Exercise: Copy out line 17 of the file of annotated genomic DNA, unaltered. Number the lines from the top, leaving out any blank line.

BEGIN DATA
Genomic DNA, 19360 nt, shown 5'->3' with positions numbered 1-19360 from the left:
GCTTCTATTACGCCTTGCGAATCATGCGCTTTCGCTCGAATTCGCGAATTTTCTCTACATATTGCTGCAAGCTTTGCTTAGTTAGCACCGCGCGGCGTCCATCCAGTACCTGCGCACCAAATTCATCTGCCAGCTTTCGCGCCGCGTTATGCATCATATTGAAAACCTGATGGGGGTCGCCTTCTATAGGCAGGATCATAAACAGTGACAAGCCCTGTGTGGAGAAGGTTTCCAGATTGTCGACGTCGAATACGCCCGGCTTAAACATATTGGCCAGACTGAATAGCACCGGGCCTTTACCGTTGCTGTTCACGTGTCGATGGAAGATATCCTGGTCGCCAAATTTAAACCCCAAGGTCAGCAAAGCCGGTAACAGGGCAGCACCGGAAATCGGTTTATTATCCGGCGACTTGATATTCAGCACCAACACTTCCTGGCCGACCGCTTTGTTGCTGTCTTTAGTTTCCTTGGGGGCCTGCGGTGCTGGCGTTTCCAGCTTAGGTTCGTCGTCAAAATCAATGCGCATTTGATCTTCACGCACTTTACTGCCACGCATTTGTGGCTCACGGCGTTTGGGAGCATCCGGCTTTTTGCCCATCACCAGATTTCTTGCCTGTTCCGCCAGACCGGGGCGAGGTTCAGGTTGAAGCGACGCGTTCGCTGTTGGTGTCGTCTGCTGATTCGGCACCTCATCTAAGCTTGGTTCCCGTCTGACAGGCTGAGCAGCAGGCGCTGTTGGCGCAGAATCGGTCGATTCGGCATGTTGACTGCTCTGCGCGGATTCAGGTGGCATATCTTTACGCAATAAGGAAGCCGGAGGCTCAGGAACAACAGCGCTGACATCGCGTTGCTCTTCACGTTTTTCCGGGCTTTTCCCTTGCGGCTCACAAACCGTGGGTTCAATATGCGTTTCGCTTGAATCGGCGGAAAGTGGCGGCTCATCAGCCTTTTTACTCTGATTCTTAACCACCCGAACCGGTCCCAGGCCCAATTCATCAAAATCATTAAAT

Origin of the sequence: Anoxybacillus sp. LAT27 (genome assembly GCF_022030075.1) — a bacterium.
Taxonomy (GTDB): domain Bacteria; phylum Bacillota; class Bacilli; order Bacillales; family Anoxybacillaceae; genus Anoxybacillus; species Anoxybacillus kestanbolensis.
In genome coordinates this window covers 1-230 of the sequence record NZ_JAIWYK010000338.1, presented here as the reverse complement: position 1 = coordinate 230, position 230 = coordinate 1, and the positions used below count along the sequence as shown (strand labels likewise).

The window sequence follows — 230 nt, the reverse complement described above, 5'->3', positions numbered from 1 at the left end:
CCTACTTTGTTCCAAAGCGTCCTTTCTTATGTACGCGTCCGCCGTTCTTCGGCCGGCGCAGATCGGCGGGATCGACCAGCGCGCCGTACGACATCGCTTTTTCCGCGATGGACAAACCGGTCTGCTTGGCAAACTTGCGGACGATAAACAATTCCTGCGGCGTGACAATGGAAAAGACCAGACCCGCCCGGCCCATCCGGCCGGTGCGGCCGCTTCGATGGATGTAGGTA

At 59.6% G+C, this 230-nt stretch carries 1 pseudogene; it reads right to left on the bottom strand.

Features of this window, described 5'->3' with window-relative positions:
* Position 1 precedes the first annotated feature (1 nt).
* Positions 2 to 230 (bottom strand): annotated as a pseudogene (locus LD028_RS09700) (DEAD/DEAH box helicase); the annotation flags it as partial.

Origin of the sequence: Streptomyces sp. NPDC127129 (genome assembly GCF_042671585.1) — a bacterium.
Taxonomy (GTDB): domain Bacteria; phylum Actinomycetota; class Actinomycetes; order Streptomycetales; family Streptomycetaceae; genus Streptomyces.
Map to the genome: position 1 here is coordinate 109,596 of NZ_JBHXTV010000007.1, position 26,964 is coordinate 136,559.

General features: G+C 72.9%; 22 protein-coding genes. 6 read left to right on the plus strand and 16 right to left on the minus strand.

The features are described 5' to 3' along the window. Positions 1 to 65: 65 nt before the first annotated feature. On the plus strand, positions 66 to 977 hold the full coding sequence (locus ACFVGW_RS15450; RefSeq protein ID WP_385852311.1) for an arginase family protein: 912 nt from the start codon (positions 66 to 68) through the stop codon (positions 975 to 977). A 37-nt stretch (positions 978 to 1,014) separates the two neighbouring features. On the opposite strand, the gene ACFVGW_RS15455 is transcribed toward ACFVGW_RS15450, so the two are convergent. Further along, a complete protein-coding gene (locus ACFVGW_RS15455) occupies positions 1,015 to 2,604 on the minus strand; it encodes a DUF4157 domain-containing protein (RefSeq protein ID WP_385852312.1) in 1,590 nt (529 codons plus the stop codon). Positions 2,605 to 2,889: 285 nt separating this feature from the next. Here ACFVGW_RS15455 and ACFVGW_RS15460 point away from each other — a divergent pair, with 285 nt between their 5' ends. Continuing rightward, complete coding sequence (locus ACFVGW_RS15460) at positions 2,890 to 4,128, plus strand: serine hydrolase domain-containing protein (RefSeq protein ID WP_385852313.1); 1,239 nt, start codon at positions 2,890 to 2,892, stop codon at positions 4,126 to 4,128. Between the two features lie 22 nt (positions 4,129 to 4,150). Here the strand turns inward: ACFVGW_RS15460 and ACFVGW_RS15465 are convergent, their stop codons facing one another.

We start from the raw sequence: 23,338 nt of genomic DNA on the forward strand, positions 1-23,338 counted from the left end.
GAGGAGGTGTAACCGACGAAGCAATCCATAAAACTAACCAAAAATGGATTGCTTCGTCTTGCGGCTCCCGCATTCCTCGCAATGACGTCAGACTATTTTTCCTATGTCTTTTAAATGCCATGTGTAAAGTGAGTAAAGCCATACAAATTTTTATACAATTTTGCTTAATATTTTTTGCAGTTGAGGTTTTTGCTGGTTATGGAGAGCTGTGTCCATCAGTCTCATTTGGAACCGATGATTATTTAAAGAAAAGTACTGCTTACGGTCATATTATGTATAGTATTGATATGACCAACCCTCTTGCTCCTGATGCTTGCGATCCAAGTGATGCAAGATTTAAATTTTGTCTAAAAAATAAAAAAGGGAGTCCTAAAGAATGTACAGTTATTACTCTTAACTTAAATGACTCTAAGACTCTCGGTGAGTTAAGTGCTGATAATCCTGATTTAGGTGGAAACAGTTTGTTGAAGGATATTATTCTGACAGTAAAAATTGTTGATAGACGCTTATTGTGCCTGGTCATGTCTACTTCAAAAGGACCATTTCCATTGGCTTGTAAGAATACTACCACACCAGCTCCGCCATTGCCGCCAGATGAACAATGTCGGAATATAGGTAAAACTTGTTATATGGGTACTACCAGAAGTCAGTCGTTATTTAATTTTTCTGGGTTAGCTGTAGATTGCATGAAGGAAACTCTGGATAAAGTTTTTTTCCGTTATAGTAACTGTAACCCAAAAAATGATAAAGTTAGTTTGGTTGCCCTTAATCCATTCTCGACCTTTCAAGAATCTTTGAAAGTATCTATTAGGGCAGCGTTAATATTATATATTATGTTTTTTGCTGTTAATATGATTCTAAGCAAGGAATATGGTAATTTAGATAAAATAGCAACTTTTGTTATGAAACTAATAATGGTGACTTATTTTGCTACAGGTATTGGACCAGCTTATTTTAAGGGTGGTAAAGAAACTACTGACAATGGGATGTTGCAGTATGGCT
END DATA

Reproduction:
We start from the raw sequence: 23,338 nt of genomic DNA on the forward strand, positions 1-23,338 counted from the left end.